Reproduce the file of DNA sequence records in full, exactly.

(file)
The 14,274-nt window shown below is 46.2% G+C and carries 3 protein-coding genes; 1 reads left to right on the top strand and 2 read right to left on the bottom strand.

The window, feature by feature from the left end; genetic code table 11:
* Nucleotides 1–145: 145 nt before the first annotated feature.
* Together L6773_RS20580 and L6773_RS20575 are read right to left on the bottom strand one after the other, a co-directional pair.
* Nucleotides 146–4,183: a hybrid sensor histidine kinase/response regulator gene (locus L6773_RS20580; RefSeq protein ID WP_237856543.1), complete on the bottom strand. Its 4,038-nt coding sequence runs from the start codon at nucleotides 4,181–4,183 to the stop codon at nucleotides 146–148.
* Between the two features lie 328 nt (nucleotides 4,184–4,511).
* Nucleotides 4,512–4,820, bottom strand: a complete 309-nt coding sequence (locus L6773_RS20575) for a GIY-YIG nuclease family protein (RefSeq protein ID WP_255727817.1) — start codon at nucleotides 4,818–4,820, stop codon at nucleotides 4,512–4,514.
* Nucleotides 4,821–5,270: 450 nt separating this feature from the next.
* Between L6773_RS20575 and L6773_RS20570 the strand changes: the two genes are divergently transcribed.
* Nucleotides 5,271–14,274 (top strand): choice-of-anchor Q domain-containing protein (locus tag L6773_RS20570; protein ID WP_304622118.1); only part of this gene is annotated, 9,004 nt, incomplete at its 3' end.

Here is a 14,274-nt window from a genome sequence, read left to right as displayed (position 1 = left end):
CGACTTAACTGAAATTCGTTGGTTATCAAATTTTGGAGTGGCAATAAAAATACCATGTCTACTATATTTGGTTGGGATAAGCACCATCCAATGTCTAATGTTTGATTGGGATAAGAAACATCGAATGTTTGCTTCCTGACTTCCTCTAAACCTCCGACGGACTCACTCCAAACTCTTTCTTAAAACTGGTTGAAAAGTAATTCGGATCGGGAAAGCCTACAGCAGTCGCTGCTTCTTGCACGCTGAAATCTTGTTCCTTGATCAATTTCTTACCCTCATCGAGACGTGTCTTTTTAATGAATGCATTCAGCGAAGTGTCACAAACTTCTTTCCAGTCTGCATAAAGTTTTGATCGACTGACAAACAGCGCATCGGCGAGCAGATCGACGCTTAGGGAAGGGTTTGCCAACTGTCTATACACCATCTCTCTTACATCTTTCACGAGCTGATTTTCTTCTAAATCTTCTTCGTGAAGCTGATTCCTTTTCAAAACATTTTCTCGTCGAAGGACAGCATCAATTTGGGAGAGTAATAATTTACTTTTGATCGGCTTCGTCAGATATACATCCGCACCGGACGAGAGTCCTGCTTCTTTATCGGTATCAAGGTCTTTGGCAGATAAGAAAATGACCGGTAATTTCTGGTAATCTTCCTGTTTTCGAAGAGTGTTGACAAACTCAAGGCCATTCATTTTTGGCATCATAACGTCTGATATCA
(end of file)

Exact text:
The 14,274-nt window shown below is 46.2% G+C and carries 3 protein-coding genes; 1 reads left to right on the top strand and 2 read right to left on the bottom strand.

The window, feature by feature from the left end; genetic code table 11:
* Nucleotides 1–145: 145 nt before the first annotated feature.
* Together L6773_RS20580 and L6773_RS20575 are read right to left on the bottom strand one after the other, a co-directional pair.
* Nucleotides 146–4,183: a hybrid sensor histidine kinase/response regulator gene (locus L6773_RS20580; RefSeq protein ID WP_237856543.1), complete on the bottom strand. Its 4,038-nt coding sequence runs from the start codon at nucleotides 4,181–4,183 to the stop codon at nucleotides 146–148.
* Between the two features lie 328 nt (nucleotides 4,184–4,511).
* Nucleotides 4,512–4,820, bottom strand: a complete 309-nt coding sequence (locus L6773_RS20575) for a GIY-YIG nuclease family protein (RefSeq protein ID WP_255727817.1) — start codon at nucleotides 4,818–4,820, stop codon at nucleotides 4,512–4,514.
* Nucleotides 4,821–5,270: 450 nt separating this feature from the next.
* Between L6773_RS20575 and L6773_RS20570 the strand changes: the two genes are divergently transcribed.
* Nucleotides 5,271–14,274 (top strand): choice-of-anchor Q domain-containing protein (locus tag L6773_RS20570; protein ID WP_304622118.1); only part of this gene is annotated, 9,004 nt, incomplete at its 3' end.

Here is a 14,274-nt window from a genome sequence, read left to right as displayed (position 1 = left end):
CGACTTAACTGAAATTCGTTGGTTATCAAATTTTGGAGTGGCAATAAAAATACCATGTCTACTATATTTGGTTGGGATAAGCACCATCCAATGTCTAATGTTTGATTGGGATAAGAAACATCGAATGTTTGCTTCCTGACTTCCTCTAAACCTCCGACGGACTCACTCCAAACTCTTTCTTAAAACTGGTTGAAAAGTAATTCGGATCGGGAAAGCCTACAGCAGTCGCTGCTTCTTGCACGCTGAAATCTTGTTCCTTGATCAATTTCTTACCCTCATCGAGACGTGTCTTTTTAATGAATGCATTCAGCGAAGTGTCACAAACTTCTTTCCAGTCTGCATAAAGTTTTGATCGACTGACAAACAGCGCATCGGCGAGCAGATCGACGCTTAGGGAAGGGTTTGCCAACTGTCTATACACCATCTCTCTTACATCTTTCACGAGCTGATTTTCTTCTAAATCTTCTTCGTGAAGCTGATTCCTTTTCAAAACATTTTCTCGTCGAAGGACAGCATCAATTTGGGAGAGTAATAATTTACTTTTGATCGGCTTCGTCAGATATACATCCGCACCGGACGAGAGTCCTGCTTCTTTATCGGTATCAAGGTCTTTGGCAGATAAGAAAATGACCGGTAATTTCTGGTAATCTTCCTGTTTTCGAAGAGTGTTGACAAACTCAAGGCCATTCATTTTTGGCATCATAACGTCTGATATCA